Types of questioning



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TYPES OF QUESTIONING


The Story: Goldilocks and the Three Bears

Goldilocks wanders into the house of the Three Bears. She tastes their porridge, finding one bowl "too hot," one bowl "too cold," and one bowl "just right." Goldilocks also tries out their chairs, finding one chair "too big," one "too small," and one "just right." Then she tries out the bears' beds, finding one bed "too hard," one "too soft," and one "just right." She falls asleep in Baby Bear's "just right" bed. When the bears return, they find that someone has been eating their porridge, sitting in their chairs, and sleeping in their beds. They discover Goldilocks in the "just right" bed and she runs away.



Bloom’s Taxonomy

  • Level 1: Knowledge

    • List the characters in the story.

    • What were the bears eating?

    • Where was Goldilocks when the bears found her?

  • Level 2: Comprehension

    • Retell the events in the story in your own words.

    • Why was Goldilocks afraid of the bears?

    • Why was Goldilocks sleeping in Baby Bear's bed?

  • Level 3: Application

    • Tell what might have happened if you had been Goldilocks.

    • Relate the story from the point of view of Baby Bear.

    • Use the information from the story to help you build a model of the bears' house.

  • Level 4: Analysis
    • Compare Goldilocks' experience with that of Little Red Riding Hood's.


    • Identify parts of the story that could happen to you.

    • Make a list of all the events in the story that indicate it is a fairy tale.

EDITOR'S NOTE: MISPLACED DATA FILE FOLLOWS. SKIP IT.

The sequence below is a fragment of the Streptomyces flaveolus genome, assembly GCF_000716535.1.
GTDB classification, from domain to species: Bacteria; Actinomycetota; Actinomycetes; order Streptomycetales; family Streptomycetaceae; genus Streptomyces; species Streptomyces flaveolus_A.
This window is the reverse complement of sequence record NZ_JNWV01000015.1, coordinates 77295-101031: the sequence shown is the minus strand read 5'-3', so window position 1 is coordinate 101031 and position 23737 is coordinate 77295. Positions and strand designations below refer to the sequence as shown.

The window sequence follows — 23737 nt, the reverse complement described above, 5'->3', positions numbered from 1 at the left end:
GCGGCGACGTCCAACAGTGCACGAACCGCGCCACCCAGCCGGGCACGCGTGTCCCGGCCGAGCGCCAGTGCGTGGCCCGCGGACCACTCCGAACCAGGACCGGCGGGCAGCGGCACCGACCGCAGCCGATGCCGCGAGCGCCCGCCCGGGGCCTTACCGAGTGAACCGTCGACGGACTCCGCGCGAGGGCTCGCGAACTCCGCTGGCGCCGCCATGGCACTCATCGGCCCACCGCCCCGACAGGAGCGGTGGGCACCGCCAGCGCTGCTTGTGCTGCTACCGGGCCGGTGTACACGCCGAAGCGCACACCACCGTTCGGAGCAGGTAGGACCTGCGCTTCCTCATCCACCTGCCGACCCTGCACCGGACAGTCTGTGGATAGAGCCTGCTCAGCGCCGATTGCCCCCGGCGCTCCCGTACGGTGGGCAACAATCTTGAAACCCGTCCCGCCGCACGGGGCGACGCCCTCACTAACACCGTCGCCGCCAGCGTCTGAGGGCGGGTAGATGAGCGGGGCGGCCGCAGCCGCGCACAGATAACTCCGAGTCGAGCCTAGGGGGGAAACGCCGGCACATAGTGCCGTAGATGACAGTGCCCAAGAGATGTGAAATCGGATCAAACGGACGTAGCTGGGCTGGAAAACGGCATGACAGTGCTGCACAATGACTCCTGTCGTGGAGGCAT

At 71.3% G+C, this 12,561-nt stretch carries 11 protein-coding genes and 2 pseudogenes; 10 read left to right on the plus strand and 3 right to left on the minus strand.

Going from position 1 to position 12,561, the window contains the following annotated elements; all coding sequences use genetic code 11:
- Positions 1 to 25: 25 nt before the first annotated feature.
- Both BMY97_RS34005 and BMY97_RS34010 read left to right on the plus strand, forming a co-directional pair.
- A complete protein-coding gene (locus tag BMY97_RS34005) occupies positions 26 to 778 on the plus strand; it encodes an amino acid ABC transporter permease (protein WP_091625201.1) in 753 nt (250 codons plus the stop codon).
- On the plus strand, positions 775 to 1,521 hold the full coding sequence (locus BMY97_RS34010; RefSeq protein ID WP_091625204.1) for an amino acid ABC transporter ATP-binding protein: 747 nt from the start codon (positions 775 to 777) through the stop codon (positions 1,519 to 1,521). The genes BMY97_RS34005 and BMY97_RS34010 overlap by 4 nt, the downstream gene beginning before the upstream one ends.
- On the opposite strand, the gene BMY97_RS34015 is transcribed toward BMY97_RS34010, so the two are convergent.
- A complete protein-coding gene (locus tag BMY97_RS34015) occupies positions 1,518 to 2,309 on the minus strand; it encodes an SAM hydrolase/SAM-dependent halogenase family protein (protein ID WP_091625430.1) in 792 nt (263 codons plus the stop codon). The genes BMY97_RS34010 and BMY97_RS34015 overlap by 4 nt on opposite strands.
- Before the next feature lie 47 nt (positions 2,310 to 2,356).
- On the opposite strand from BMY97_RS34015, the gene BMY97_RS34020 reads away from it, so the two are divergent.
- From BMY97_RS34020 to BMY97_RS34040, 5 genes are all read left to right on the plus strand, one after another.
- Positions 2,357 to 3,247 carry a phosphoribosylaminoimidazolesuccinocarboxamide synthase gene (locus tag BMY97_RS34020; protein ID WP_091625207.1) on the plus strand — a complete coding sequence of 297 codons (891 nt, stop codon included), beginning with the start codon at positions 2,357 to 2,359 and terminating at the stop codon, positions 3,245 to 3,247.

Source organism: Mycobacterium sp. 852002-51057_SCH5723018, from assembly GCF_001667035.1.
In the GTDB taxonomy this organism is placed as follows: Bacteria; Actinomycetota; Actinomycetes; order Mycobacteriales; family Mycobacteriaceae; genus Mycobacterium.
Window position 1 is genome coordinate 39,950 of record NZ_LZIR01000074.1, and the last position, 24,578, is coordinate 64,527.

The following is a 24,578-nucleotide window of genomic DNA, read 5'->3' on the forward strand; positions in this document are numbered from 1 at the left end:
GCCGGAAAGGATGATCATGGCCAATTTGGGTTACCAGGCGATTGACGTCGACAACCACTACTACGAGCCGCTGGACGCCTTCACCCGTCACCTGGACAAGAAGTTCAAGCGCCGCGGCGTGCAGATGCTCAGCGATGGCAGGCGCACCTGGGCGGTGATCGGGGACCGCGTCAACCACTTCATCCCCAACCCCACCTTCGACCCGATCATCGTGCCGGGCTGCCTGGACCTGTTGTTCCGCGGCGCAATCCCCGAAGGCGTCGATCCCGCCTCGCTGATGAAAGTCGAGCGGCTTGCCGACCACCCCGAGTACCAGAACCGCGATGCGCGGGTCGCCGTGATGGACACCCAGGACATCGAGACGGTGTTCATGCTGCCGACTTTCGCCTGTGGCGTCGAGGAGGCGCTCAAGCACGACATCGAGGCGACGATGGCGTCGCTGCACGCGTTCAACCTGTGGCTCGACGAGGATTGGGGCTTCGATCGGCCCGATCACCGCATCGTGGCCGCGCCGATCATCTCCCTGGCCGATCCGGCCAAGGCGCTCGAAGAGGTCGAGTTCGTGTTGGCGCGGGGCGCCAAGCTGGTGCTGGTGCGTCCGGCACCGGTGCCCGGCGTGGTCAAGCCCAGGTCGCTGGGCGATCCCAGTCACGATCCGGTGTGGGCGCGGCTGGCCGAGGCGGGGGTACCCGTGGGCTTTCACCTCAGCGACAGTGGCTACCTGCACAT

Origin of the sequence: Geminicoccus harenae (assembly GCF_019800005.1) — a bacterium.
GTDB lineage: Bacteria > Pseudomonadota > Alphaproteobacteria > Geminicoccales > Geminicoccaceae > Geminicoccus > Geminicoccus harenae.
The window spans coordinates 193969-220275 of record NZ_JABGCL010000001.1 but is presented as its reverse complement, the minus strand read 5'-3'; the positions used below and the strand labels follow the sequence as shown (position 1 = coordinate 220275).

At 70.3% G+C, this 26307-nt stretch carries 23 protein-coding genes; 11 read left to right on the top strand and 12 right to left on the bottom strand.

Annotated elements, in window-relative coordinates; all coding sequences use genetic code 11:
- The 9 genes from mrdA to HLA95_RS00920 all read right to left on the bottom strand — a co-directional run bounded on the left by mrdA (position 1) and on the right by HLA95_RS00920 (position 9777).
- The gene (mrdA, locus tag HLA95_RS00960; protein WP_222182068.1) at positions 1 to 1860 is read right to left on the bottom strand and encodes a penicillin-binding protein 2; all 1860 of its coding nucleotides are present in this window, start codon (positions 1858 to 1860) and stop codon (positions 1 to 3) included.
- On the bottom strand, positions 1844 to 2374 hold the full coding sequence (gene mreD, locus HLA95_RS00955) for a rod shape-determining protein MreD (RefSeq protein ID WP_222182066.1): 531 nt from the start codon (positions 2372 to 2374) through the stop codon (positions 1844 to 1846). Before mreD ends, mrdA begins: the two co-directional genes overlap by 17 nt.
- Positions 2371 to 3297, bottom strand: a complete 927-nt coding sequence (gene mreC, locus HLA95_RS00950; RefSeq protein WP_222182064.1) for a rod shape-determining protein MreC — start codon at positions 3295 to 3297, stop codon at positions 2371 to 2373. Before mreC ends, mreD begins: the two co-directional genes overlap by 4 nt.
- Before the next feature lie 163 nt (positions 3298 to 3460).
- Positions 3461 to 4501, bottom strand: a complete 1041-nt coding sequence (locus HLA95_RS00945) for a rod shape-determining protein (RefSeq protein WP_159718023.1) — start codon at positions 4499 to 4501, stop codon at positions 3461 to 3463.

• Level 5: Synthesis

    • Combine art and drama to create a new ending for the story.

    • Suppose that Goldilocks had found the home of the Three Raccoons. What might have happened?

    • What if Goldilocks had brought a friend to the home of the Three Bears. What might have happened?

  • Level 6: Evaluation

    • Judge whether or not Goldilocks made a good decision by running away from the bears. Explain.

    • Pretend that Goldilocks was on trial for "breaking and entering." Decide whether you would find her guilty. Justify your decision.

    • Evaluate Goldilocks' behavior as a guest in the bears' house.

Costa’s Levels of Questioning

Level 1 - Questions beginning with what, who, when, where.
These questions are close-ended, meaning that replies will be brief, providing little helpful information.
examples:
Who inspired you to become an architect?
Do you like your job?
Is this hobby fun?
Where did you go to school?

Level 2 - Questions beginning with why, how.
These questions are more open-ended, allowing for more of a response. They require the responder to offer an opinion, defend an idea.
examples:

How did snowboarders get such a bad reputation?

Why does this bungee jumping appeal to you?

Level 3 - Questions beginning with how might, what if, imagine.
These questions require the responder to predict or hypothesize. They may also require thinking about an idea in a different way.
examples:
What if fourteen-year-olds could serve in the military?

Imagine that you had to explain this product to someone who has never heard of it.




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